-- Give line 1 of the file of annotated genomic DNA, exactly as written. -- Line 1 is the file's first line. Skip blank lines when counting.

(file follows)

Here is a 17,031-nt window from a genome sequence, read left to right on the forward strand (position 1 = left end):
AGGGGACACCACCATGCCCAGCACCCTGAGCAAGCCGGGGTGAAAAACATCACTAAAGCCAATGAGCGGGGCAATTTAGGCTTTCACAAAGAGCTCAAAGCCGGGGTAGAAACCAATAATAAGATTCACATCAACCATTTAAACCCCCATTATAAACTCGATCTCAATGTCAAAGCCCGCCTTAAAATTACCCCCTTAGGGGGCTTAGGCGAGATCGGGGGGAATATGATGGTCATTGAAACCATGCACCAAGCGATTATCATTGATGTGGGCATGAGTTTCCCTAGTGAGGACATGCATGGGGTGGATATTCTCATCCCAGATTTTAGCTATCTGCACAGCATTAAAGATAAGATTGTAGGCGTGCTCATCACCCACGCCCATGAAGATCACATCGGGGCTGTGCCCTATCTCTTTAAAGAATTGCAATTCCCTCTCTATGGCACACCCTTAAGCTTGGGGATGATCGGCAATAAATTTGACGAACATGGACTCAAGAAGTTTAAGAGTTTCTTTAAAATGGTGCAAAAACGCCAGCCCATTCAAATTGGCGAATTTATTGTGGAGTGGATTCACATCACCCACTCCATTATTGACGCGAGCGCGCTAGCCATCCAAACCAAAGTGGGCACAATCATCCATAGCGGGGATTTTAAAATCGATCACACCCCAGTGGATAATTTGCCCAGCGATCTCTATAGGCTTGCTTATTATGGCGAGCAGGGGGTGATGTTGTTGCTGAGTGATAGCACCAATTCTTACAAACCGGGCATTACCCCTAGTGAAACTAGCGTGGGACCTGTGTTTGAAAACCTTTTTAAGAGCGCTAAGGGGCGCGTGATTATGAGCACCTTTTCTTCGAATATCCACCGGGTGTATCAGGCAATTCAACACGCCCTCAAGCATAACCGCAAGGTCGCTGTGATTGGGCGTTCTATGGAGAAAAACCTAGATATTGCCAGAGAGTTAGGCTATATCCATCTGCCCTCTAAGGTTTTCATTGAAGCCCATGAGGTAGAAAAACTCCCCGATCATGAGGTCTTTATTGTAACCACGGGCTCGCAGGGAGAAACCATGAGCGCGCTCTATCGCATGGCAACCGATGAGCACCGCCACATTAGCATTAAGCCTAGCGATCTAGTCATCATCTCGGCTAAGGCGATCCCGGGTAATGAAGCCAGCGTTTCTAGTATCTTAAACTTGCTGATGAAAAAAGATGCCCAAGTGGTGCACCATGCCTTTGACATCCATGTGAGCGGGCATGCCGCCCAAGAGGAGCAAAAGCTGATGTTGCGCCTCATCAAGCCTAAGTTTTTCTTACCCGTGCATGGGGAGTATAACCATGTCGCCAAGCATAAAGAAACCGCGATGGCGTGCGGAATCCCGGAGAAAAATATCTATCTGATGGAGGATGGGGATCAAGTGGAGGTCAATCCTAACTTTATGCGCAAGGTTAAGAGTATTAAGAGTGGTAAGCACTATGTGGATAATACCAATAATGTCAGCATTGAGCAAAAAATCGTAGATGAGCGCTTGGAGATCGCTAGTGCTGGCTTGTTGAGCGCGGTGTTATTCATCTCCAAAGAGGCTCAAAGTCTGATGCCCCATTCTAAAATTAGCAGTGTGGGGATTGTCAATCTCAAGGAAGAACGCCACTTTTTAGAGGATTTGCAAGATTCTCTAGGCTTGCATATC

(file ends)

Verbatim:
Here is a 17,031-nt window from a genome sequence, read left to right on the forward strand (position 1 = left end):